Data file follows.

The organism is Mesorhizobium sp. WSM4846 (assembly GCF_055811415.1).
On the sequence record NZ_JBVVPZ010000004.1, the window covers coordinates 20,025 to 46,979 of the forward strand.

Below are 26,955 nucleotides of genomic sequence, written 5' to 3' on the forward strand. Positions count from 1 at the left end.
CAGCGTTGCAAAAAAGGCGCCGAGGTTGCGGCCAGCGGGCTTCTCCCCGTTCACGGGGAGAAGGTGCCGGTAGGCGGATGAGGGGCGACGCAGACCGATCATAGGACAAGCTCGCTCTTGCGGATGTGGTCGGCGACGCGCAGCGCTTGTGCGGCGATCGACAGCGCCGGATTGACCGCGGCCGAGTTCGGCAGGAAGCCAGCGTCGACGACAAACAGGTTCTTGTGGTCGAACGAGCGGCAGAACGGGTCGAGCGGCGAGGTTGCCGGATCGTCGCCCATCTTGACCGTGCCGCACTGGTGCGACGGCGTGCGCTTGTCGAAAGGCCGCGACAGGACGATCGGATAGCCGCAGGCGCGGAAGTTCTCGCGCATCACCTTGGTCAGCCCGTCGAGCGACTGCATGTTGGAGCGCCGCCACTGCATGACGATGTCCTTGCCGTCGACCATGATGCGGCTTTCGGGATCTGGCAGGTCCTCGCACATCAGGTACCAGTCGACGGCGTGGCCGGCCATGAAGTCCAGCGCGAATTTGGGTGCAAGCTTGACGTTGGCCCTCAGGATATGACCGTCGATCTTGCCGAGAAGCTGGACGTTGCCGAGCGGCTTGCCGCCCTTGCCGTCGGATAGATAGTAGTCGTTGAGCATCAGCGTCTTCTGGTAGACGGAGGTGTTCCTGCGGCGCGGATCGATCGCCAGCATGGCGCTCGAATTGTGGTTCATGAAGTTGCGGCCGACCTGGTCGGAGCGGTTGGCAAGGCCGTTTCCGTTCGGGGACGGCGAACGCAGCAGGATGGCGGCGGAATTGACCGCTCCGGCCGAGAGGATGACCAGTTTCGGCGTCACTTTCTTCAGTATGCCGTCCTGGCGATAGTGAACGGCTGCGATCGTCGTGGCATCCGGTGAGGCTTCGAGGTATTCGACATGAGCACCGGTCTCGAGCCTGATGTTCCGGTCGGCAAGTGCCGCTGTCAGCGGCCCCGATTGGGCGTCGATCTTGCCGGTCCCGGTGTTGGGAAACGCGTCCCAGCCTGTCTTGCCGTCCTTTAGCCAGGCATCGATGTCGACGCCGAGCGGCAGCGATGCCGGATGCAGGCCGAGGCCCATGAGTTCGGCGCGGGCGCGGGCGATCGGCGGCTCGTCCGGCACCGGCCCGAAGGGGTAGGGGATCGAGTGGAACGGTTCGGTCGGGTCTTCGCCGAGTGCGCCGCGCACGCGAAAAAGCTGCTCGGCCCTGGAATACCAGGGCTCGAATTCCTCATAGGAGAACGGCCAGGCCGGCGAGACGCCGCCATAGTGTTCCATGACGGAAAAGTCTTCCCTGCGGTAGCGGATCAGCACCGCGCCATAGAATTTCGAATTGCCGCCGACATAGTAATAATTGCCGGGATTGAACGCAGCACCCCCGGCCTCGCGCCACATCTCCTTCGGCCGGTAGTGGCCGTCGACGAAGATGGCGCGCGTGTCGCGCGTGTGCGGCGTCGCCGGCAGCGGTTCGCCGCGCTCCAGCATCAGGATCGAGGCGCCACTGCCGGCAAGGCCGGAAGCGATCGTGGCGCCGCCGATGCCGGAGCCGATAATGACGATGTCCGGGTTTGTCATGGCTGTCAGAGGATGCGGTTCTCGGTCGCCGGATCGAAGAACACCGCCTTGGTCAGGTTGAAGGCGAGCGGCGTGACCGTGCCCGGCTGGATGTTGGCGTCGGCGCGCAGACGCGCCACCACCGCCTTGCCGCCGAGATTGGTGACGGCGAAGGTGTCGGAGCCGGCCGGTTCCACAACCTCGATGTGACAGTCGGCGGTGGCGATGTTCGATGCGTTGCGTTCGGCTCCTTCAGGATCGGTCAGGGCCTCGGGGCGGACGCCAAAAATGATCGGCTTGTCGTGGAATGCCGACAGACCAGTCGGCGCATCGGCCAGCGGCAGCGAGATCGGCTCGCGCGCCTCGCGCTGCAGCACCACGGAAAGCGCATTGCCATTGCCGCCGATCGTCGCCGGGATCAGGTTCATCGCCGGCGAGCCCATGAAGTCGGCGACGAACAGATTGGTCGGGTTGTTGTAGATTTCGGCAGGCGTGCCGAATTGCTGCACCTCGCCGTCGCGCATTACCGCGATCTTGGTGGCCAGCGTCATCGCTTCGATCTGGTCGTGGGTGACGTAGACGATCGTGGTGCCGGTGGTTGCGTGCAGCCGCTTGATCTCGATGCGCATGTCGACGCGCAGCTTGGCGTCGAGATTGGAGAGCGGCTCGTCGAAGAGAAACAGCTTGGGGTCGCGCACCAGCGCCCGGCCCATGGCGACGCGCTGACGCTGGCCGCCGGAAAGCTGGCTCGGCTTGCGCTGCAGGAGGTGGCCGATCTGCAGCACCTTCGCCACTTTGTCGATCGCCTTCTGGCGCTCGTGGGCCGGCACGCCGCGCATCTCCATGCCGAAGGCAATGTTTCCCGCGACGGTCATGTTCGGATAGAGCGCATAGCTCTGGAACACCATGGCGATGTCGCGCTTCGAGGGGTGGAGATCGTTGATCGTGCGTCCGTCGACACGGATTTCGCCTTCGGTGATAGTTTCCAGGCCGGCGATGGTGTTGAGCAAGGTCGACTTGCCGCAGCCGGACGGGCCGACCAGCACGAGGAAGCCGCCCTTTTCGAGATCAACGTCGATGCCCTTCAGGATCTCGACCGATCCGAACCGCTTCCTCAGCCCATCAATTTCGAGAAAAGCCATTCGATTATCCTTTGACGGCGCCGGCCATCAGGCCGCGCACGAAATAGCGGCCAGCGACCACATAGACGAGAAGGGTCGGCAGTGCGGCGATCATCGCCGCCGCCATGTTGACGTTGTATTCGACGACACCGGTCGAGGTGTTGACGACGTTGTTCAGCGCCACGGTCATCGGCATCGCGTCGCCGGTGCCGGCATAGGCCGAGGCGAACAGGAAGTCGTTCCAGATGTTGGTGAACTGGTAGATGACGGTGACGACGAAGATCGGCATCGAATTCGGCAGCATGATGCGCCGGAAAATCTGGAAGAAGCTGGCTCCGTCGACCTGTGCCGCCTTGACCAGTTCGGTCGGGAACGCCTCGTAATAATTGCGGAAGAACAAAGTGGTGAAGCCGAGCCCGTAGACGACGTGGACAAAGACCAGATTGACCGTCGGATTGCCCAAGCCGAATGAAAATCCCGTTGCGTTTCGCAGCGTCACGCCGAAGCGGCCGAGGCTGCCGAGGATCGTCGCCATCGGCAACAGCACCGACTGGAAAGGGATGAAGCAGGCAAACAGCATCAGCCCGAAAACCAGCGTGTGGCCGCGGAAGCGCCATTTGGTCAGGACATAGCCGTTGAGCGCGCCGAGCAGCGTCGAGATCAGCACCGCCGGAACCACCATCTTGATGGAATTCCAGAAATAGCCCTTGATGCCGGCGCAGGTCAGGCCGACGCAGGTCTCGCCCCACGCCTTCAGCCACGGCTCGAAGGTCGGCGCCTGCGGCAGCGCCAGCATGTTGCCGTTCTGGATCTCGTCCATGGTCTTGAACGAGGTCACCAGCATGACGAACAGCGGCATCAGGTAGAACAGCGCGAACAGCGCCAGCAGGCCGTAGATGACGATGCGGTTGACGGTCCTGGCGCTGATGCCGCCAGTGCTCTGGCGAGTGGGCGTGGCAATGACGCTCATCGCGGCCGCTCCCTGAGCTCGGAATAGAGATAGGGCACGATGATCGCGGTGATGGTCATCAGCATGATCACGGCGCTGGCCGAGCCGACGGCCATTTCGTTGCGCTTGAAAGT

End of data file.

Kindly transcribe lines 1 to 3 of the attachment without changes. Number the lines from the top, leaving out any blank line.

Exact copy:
The organism is Mesorhizobium sp. WSM4846 (assembly GCF_055811415.1).
On the sequence record NZ_JBVVPZ010000004.1, the window covers coordinates 20,025 to 46,979 of the forward strand.

Below are 26,955 nucleotides of genomic sequence, written 5' to 3' on the forward strand. Positions count from 1 at the left end.